National parks drastically vary in their size and scope all over the world, with each different location influencing the architecture, structure, and attractions available for visitors. From lucious gardens, hotels and houses, to repurposed bridges and giant stone towers, the architecture within national parks is telling of its individual characteristics, as well as the tourists that come to visit.

Park Güell, Barcelona

Located on Carmel Hill in Barcelona, Park Güell is a public park system composed of gardens and architectonic elements. Built between 1900 and 1914, the park was based on designs by then-renowned architect, and the face of Catalan modernism, Antoni Gaudi. Declared a World Heritage Site in 1984, Park Güell is the reflection of Gaudí's artistic plenitude, which belongs to his naturalist phase.

Built between 1900 and 1914, Park Güell was based on designs by the face of Catalan modernism, Antoni Gaudi. Image source

Originally conceived by Gaudi and Eusebi Güell (from whom the park gets its name), it is situated within a natural park, and was envisioned to contain an organised grouping of high-quality homes.

Park Güell was declared a World Heritage Site in 1984. Image source

In the design of Park Güell, Gaudí unleashed all his architectonic genius and put to practice much of his innovative structural solutions that would become the symbol of his organic style and that would culminate in the creation of the Basilica and Expiatory Church of the Holy Family.

High Trestle Bridge, Iowa, USA

High Trestle Trail is a trail that runs through Iowa, USA. Opened on 30th April, 2011, the paved recreational trail runs from Ankeny to Woodward and derived its name from a former 1913 bridge that spanned the Des Moines River in that region. According to the Iowa Natural Heritage Foundation, approximately 3,000 people use the trail each week, and it is a major component of a planned pair of 100-mile loops that will meet near the Des Moines River.

The High Trestle Bridge crosses the famous Des Moines River. Image source

The High Trestle bridge is 40 metres high and 770 metres long (that’s roughly 13 stories up and half a mile across), and it provides visitors scenic views along the famous Des Moines River Valley. Originally built in the 1970s to carry rail traffic on a Milwaukee Road line, the bridge is located near mining shafts that were worked by Italian immigrant families and others who settled nearby.

When the bridge was retired in the early 2000s, the original bridge deck was removed and its steel I-beams were repurposed for a new Union Pacific bridge in Boone, Iowa. However, the trestles remained in place, and the original piers are currently used to support a new deck designed for pedestrian and cycle traffic.

The High Trestle Bridge’s original bridge deck was removed but the trestles remained in place, and the original piers are currently used to support a new deck design for pedestrian and cycle traffic. Image source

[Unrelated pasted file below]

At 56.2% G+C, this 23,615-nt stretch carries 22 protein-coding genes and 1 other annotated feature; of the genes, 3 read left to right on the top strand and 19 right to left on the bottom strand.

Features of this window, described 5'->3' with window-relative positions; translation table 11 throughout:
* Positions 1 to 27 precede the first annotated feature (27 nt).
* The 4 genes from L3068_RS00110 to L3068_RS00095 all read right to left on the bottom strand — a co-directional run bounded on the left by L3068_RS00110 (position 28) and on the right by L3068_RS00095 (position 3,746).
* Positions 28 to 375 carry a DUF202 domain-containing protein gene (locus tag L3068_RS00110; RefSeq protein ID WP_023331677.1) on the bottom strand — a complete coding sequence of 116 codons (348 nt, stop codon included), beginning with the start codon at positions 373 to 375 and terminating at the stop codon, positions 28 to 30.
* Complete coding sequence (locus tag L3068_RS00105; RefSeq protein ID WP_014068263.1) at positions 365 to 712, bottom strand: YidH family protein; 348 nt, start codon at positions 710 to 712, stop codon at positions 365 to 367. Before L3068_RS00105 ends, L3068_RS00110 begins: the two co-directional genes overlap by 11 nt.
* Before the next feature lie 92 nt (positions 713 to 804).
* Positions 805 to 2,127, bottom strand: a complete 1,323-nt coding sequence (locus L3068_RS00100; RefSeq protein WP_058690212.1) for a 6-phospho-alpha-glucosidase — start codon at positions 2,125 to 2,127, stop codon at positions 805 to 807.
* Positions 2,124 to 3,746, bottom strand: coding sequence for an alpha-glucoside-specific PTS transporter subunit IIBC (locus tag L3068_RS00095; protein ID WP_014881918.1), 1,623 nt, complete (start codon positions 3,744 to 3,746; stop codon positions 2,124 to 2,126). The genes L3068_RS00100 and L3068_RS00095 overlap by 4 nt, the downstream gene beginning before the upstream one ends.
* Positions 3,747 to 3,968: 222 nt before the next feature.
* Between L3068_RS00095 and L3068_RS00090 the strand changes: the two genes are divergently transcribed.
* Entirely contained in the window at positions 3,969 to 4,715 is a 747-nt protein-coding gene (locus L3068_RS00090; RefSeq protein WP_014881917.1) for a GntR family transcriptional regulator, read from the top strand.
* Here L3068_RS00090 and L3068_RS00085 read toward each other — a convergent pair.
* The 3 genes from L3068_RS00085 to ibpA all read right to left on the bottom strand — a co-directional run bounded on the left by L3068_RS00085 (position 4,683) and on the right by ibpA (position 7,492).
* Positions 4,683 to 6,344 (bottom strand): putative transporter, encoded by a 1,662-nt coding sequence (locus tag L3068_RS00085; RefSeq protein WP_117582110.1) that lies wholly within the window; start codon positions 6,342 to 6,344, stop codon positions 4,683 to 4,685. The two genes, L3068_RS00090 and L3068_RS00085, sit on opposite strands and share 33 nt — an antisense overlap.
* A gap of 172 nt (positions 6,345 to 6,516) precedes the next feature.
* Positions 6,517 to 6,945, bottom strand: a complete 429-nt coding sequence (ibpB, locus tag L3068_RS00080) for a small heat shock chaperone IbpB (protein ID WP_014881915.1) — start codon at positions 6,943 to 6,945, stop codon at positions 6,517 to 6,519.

The bridge decking also incorporates a decorative structure that represents the view through a mine shaft, and its design includes lighting that remains on until midnight. The bridge was even titled as one of the eight amazing footbridges in the world by the BBC in April, 2015.

Shark Valley Tower, Florida Everglades, USA

Everglades National Park in Florida, USA was established to protect the southern 20% of the original everglades. As the largest tropical wilderness in the entire United States, the park is visited by roughly 1 million visitors each year, and has been declared an International Biosphere Reserve, a World Heritage Site, and a Wetland of International Importance, one of only three locations in the world to appear on all three lists.

Shark Valley Tower is the start and end of a 15-mile loop trail in Everglades National Park. Image source

The Shark Valley Tower is the beginning (and end) of a 15-mile loop trail through Shark Valley, constructed in 1946 when Humble Oil drilled for oil in the region. Thankfully, the oil company found oil wells not to be profitable enough and so the land joined the national park system.

The Shark Valley Tower was constructed in 1946 after the land was included in the national park system. Image source

In order to build the trail, workers dug a trench alongside the road, then used dirt to slightly elevate the path. The trench was then filled with water, which became the perfect habitat for wildlife during the winter months when the rest of the Everglades dries out.

Kemeri National Park Observation Tower

As one of the largest national parks in Latvia, Kemeri National Park is calling for submissions for a new observation tower. The tower, which is proposed for construction along the Great Kemeri Bog Boardwalk, will allow greater accessibility for those visiting the park with disabilities.

It is a chance for architecture enthusiasts to design a project that takes advantage of the stunning scenery afforded by the national park, and places a strong focus on ensuring that every visitor will be able to experience it to the same degree.

The Kemeri National Park Observation Tower architecture competition is now open until April 27, 2018. As the Nature Conservation Agency has expressed an interest in the construction of this tower, winning designs will be put forward for consideration for construction. Visit for further information.

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